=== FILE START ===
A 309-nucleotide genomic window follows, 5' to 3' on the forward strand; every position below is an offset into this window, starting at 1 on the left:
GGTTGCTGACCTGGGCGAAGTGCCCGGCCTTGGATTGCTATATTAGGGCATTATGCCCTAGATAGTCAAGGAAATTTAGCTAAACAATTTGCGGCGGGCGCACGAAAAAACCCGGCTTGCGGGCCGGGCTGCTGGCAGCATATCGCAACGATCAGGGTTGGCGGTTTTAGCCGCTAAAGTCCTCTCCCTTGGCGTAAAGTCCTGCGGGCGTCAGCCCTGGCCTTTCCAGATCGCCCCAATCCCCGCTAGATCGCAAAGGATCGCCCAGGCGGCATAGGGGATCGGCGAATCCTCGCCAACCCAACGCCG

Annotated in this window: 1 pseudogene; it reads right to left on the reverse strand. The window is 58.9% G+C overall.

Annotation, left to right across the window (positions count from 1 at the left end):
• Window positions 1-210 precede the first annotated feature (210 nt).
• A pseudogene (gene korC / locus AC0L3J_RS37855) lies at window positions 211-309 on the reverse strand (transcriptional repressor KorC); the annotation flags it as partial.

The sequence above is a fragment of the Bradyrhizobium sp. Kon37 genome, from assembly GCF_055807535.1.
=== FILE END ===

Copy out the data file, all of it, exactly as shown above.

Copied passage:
A 309-nucleotide genomic window follows, 5' to 3' on the forward strand; every position below is an offset into this window, starting at 1 on the left:
GGTTGCTGACCTGGGCGAAGTGCCCGGCCTTGGATTGCTATATTAGGGCATTATGCCCTAGATAGTCAAGGAAATTTAGCTAAACAATTTGCGGCGGGCGCACGAAAAAACCCGGCTTGCGGGCCGGGCTGCTGGCAGCATATCGCAACGATCAGGGTTGGCGGTTTTAGCCGCTAAAGTCCTCTCCCTTGGCGTAAAGTCCTGCGGGCGTCAGCCCTGGCCTTTCCAGATCGCCCCAATCCCCGCTAGATCGCAAAGGATCGCCCAGGCGGCATAGGGGATCGGCGAATCCTCGCCAACCCAACGCCG

Annotated in this window: 1 pseudogene; it reads right to left on the reverse strand. The window is 58.9% G+C overall.

Annotation, left to right across the window (positions count from 1 at the left end):
• Window positions 1-210 precede the first annotated feature (210 nt).
• A pseudogene (gene korC / locus AC0L3J_RS37855) lies at window positions 211-309 on the reverse strand (transcriptional repressor KorC); the annotation flags it as partial.

The sequence above is a fragment of the Bradyrhizobium sp. Kon37 genome, from assembly GCF_055807535.1.